Today, I read Little White Duck: A Childhood in China by Na Liu and Andres Vera Martinez (who interestingly enough met in Austin, TX! Weird coincidence!)

This graphic novel memoir is told as 8 short stories, but it felt fluid enough for me to be written as eight chapters in one book about growing up in China during the time of Mao.  I love reading snapshots of time periods and cultures like this although I felt this book ended too abruptly.  

While reading, I thought about how I'd love to gather a collection of graphic novels centered around childhood and use them as the basis of researching different cultures (Including the culture of grief, toothloss or teendom.)

Other great graphic memoirs could include: 

I'm going to keep thinking about this list and adding to it.  I feel a great research project coming on!

Sunday, April 12, 2015

Day 11 - Mouse Guard Winter 1152

Day 11- Mouse Guard by David Peterson

So, I attempted reading this a few years ago and I didn't like it, but yesterday when I picked it up for the shelf challenge and read it with my 6 year old-- she and I both were enraptured! The eloquent writing style hooked us and the detailed illustrations had us up past bedtime.  These brave Mice are met with a murderous owl, a den of mice bones, whispering bats, and a traitorous mouse who attempts poisoning the entire village.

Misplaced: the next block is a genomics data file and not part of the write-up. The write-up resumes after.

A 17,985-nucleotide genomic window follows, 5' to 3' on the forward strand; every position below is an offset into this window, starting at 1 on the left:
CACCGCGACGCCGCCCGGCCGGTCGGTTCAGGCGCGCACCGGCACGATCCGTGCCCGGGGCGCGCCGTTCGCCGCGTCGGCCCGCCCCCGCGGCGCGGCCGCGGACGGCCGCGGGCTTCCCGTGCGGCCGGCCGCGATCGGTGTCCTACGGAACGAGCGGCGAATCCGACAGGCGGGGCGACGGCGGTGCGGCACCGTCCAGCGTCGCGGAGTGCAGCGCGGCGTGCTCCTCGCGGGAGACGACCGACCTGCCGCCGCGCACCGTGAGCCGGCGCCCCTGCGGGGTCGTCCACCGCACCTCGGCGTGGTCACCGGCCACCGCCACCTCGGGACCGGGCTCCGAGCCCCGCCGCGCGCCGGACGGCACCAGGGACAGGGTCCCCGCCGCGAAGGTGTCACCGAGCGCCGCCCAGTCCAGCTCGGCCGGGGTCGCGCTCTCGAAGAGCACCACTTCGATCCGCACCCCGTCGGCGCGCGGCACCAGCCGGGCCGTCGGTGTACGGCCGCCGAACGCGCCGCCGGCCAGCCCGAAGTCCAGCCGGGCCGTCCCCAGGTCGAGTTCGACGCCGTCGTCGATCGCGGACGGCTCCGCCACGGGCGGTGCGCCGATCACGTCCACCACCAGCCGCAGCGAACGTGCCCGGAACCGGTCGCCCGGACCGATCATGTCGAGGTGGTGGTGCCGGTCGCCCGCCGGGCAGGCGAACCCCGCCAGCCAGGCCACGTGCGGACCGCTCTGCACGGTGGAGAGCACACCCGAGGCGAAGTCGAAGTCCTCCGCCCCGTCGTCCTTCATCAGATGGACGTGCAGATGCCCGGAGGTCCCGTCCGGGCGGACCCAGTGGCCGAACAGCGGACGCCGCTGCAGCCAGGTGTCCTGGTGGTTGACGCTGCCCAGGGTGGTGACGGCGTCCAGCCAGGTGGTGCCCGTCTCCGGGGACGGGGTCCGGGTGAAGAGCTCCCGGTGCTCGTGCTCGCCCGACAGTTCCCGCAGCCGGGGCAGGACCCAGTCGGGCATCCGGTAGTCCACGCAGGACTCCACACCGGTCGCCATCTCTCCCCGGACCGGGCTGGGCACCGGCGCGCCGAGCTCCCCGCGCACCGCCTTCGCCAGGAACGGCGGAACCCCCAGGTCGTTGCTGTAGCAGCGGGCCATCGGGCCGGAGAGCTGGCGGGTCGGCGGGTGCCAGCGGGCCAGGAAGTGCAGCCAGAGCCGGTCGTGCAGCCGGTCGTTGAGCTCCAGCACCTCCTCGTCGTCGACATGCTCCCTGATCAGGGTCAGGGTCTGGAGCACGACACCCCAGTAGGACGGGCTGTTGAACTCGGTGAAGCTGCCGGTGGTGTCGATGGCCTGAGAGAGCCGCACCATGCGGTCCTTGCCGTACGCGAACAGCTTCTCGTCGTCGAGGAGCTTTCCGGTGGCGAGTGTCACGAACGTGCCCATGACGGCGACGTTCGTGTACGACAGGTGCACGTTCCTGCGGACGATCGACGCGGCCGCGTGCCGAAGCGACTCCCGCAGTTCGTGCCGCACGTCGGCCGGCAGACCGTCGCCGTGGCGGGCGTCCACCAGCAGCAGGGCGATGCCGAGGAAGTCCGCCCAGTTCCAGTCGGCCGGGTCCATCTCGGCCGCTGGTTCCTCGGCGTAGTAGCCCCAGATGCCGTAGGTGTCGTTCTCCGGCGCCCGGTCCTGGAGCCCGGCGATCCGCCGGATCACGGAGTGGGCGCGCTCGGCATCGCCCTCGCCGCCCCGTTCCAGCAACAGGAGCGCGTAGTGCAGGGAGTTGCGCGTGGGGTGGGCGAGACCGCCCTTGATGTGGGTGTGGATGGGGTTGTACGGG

The imagery is quite gruesome and the action is very violent, but we still enjoyed the story nonetheless! I have to admit that reading this after ChocoMimi is mind boggling. The shelf challenge has really been amazing and showcasing the depth and vast differences in the writing styles and illustrations of graphic novels.  I thoroughly appreciate the world that Petersen has built for these little mice and I think this is a good starter for children who will grow up to be fans of Lord of the Rings and Game of Thrones.

But my favorite thing? The bunnies that the mice ride like horses!